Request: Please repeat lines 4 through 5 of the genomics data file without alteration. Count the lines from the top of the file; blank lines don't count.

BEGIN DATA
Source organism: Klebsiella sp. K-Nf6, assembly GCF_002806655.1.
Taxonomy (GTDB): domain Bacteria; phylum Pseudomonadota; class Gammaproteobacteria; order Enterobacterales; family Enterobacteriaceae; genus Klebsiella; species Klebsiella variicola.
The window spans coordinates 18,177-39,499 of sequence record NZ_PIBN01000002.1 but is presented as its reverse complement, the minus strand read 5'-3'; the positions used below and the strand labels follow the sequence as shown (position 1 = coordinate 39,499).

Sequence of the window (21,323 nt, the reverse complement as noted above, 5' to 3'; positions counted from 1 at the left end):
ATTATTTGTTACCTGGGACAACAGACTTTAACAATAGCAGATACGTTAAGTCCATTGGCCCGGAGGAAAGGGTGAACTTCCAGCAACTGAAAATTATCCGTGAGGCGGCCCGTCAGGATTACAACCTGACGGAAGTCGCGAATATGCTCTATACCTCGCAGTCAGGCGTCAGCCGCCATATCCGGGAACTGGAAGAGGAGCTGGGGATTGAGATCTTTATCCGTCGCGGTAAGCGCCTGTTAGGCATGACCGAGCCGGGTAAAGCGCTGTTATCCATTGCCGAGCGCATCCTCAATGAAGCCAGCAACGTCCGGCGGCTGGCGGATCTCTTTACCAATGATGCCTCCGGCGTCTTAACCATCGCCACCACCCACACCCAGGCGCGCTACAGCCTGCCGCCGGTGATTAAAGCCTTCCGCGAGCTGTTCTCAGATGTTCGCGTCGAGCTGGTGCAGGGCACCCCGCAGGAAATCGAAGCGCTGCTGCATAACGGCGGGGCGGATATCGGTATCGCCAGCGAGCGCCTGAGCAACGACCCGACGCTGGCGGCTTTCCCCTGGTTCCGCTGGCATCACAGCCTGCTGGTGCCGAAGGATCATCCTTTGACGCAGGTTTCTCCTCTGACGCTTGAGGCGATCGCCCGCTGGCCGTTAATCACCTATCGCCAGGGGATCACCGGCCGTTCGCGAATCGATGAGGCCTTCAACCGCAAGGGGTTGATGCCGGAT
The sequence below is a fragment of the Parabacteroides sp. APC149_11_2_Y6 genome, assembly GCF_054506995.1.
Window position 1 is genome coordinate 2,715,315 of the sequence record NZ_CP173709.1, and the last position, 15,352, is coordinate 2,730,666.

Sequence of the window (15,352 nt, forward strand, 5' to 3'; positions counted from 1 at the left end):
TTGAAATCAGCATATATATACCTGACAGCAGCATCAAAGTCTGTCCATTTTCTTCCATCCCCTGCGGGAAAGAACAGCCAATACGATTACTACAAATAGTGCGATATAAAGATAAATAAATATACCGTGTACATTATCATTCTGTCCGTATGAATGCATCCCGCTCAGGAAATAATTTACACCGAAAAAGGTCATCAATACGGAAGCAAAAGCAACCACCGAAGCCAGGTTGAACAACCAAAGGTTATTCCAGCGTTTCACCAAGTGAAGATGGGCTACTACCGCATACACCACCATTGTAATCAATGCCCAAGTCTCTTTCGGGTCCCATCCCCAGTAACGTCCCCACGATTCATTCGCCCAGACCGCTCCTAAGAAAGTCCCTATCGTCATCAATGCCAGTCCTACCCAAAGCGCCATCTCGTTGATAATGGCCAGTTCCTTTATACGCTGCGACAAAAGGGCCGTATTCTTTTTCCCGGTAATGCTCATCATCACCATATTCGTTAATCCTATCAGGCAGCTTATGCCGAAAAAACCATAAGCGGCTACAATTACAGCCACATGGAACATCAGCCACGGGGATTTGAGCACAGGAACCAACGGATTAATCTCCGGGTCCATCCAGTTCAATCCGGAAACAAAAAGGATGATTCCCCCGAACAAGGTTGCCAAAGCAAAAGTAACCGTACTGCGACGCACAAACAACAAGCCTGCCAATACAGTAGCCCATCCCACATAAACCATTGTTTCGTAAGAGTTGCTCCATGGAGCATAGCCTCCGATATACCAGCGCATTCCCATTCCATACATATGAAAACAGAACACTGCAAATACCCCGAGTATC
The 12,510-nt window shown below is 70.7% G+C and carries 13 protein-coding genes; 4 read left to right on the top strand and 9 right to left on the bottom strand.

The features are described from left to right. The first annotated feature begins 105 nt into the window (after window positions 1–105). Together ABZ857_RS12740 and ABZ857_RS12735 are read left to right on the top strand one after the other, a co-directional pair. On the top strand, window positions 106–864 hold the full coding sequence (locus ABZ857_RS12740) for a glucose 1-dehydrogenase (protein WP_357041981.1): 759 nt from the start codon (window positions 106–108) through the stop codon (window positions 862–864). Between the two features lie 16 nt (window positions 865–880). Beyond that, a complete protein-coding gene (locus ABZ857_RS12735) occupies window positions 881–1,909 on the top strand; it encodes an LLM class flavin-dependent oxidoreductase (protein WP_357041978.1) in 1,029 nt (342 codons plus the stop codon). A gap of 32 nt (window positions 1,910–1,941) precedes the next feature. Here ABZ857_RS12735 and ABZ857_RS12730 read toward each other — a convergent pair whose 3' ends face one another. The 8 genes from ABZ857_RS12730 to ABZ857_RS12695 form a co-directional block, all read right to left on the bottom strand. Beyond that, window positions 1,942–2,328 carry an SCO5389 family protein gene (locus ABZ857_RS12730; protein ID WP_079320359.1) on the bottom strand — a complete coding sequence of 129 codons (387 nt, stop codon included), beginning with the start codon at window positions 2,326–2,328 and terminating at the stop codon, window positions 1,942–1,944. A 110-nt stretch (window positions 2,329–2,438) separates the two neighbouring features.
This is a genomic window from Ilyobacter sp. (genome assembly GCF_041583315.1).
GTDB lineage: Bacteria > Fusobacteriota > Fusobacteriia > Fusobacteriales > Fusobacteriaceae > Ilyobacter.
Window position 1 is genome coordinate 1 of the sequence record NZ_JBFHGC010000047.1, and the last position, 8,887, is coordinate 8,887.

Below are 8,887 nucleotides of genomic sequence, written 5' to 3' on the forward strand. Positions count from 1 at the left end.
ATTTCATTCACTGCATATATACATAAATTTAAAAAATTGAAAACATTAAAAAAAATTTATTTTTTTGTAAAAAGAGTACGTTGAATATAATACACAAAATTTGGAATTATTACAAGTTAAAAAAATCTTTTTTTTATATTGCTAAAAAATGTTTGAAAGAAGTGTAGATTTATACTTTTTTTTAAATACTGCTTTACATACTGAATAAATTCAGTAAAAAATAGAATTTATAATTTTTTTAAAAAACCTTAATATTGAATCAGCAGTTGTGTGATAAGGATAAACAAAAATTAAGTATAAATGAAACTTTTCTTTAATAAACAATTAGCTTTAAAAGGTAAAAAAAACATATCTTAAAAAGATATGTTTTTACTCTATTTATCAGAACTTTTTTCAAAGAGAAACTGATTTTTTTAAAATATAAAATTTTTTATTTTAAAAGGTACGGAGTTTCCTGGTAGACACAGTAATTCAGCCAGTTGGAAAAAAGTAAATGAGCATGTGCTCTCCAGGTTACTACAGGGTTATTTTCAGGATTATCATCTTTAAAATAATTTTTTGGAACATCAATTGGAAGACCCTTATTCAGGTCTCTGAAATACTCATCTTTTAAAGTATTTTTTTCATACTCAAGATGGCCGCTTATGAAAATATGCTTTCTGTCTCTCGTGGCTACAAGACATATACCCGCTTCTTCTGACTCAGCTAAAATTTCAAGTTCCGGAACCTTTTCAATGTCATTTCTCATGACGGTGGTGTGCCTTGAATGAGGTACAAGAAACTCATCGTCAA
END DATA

Sequence of the window (21,323 nt, the reverse complement as noted above, 5' to 3'; positions counted from 1 at the left end):
ATTATTTGTTACCTGGGACAACAGACTTTAACAATAGCAGATACGTTAAGTCCATTGGCCCGGAGGAAAGGGTGAACTTCCAGCAACTGAAAATTATCCGTGAGGCGGCCCGTCAGGATTACAACCTGACGGAAGTCGCGAATATGCTCTATACCTCGCAGTCAGGCGTCAGCCGCCATATCCGGGAACTGGAAGAGGAGCTGGGGATTGAGATCTTTATCCGTCGCGGTAAGCGCCTGTTAGGCATGACCGAGCCGGGTAAAGCGCTGTTATCCATTGCCGAGCGCATCCTCAATGAAGCCAGCAACGTCCGGCGGCTGGCGGATCTCTTTACCAATGATGCCTCCGGCGTCTTAACCATCGCCACCACCCACACCCAGGCGCGCTACAGCCTGCCGCCGGTGATTAAAGCCTTCCGCGAGCTGTTCTCAGATGTTCGCGTCGAGCTGGTGCAGGGCACCCCGCAGGAAATCGAAGCGCTGCTGCATAACGGCGGGGCGGATATCGGTATCGCCAGCGAGCGCCTGAGCAACGACCCGACGCTGGCGGCTTTCCCCTGGTTCCGCTGGCATCACAGCCTGCTGGTGCCGAAGGATCATCCTTTGACGCAGGTTTCTCCTCTGACGCTTGAGGCGATCGCCCGCTGGCCGTTAATCACCTATCGCCAGGGGATCACCGGCCGTTCGCGAATCGATGAGGCCTTCAACCGCAAGGGGTTGATGCCGGAT